There's much more to the book, of course, and Ms. Footer has done an admirable job of bringing it all together.  It is a well-crafted presentation of George Stacey, the man who brought a stylish, contemporary twist on traditional decoration, a talent just as desirable today as it was eighty five years ago.

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Friday, March 14, 2014

Rolling In Style

A custom-made 1927 Rolls-Royce
known as the Gasque Phantom for the
man who commissioned it for his wife.
Image: Hagerty.
The Devoted Classicist loves the full range of the decorative arts, particularly when they are far-reaching, such as this example, into automobiles.  The famous Rolls-Royce company was founded in 1904 when Charles Stewart Rolls, the 28 year old son of Lord and Lady Llangattock met 41 year old car-builder Frederick Henry Royce.  Rolls, with partner Claude Goodman Johnson, had an automobile dealership in London that specialized in importing luxury cars from France and Belgium.  Royce gave Rolls the exclusive rights to sell his car, and the brand was born.

A general view of the 1927 Gasque Phantom.
Image: The Telegraph..
The early Rolls-Royce cars followed the latest trends because the bodies were always custom made by coachbuilders on the R-R chassis.  The first chassis was the Silver Ghost, introduced in 1907, which was replaced by the New Phantom in 1925 which was basically the same but with a more powerful engine.  In 1929, this was replaced by the Phantom II which was again basically the same chassis but with an up-dated engine.  So this car is sometimes referred to as a Phantom I.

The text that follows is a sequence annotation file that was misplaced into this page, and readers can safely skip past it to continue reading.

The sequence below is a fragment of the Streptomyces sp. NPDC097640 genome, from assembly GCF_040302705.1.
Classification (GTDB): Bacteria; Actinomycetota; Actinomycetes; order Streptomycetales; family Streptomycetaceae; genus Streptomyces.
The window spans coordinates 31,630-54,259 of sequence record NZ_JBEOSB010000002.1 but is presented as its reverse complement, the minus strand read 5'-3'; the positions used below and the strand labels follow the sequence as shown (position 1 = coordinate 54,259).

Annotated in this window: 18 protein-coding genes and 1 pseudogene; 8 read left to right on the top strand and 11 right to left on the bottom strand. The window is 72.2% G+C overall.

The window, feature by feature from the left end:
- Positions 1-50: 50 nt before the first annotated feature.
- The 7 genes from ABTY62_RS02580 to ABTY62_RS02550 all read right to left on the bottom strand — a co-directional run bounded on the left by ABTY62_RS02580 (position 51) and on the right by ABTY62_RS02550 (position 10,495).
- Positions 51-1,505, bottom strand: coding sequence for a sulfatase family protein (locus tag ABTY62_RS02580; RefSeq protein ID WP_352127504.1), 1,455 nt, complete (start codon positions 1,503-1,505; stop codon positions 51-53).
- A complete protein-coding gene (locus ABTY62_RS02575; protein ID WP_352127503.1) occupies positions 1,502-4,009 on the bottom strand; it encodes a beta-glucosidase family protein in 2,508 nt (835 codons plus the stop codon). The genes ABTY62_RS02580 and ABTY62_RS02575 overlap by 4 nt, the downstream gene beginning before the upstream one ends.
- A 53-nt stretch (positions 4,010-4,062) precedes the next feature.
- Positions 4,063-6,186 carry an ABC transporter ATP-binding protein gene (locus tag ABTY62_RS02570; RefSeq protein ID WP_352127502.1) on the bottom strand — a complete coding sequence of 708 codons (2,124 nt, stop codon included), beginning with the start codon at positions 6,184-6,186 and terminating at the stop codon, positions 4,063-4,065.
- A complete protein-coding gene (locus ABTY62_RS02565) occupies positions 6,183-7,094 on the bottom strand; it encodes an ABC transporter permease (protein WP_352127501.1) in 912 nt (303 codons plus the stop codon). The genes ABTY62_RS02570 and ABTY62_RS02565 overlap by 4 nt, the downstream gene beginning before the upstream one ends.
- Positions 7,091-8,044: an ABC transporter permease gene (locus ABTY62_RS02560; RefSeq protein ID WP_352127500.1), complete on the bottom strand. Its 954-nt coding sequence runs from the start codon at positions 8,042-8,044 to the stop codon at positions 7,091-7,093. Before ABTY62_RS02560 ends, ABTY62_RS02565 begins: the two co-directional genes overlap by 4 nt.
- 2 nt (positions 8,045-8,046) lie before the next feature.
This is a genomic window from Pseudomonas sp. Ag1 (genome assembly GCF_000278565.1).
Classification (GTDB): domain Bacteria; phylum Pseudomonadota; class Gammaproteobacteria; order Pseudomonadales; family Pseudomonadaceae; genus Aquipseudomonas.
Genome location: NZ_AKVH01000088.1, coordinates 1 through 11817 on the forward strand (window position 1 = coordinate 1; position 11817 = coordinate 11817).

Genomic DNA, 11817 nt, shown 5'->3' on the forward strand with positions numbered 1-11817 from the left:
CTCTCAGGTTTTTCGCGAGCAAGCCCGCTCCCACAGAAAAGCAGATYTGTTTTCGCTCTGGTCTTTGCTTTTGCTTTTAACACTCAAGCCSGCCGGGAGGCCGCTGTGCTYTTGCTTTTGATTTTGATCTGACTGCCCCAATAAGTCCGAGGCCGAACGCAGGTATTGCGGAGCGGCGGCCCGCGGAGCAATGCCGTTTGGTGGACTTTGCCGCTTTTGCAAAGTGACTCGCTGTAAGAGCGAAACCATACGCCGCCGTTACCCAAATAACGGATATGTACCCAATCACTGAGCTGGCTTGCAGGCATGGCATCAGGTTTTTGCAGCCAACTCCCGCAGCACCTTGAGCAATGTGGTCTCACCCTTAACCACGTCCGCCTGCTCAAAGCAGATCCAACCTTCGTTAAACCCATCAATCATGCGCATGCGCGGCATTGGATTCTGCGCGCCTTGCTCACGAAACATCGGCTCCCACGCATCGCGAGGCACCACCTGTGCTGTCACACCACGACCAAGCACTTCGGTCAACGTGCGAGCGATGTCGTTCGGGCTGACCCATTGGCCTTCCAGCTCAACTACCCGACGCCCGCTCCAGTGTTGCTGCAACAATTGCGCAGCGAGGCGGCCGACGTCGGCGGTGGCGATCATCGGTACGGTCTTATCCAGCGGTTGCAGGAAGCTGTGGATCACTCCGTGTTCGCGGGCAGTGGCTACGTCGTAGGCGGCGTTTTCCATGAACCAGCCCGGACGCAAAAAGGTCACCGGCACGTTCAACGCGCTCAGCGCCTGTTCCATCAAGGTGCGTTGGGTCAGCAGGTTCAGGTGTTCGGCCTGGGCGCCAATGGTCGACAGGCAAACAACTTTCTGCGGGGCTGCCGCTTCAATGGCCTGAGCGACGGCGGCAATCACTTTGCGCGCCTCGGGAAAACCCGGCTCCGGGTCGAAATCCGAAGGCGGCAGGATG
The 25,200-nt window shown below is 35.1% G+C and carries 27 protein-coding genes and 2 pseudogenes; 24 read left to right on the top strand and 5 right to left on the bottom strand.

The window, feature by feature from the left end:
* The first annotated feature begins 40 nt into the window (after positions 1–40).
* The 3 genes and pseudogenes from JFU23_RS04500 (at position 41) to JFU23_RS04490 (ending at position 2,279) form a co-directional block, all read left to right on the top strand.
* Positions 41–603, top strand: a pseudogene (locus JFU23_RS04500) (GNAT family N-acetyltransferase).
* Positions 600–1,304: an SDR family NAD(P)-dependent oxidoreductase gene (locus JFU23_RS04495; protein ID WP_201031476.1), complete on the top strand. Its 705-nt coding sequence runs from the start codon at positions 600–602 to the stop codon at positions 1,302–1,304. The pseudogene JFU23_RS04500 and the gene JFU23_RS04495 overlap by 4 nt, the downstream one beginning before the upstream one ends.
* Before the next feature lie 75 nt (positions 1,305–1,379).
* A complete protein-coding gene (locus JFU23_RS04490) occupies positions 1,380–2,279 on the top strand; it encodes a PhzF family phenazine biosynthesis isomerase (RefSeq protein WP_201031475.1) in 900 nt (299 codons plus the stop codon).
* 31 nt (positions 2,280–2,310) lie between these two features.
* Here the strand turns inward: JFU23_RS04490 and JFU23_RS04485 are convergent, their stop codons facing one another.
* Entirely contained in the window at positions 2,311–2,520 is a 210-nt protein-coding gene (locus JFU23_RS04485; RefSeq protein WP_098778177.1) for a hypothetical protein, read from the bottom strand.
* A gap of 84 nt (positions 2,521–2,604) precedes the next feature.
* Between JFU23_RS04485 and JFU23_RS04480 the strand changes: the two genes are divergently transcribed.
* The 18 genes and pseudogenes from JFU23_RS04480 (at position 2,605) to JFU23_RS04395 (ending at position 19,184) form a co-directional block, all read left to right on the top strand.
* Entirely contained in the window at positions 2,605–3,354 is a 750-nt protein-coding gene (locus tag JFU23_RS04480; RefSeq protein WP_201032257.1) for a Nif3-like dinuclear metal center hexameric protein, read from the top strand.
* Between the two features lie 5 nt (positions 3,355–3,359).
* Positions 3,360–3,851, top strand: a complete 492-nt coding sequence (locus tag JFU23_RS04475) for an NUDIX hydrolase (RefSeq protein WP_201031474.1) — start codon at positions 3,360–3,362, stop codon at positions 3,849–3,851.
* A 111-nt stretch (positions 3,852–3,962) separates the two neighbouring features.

The interior woodwork of the Gasque Phantom
Rolls-Royce features inlaid satinwood detailing.
Image: The Telegraph.
The coachwork for this car, a Brougham de Ville, was made by Charles Clark & Son, Ltd.  By this time, the Clark company concentrated on the highest-end work.  After building several bodies for one of the directors of the British franchise of the F.W. Woolworth & Co., the Clark firm was introduced to C.W. Gasque, the franchise's American finance director.  Gasque wanted to give his wife, related to the Woolworth family, an especially made car "different to anything else, and also better."  The only other stipulation was that there be a French theme, and Mr. Gasque did not want to see it until completed.

An interior view with the cabinet doors closed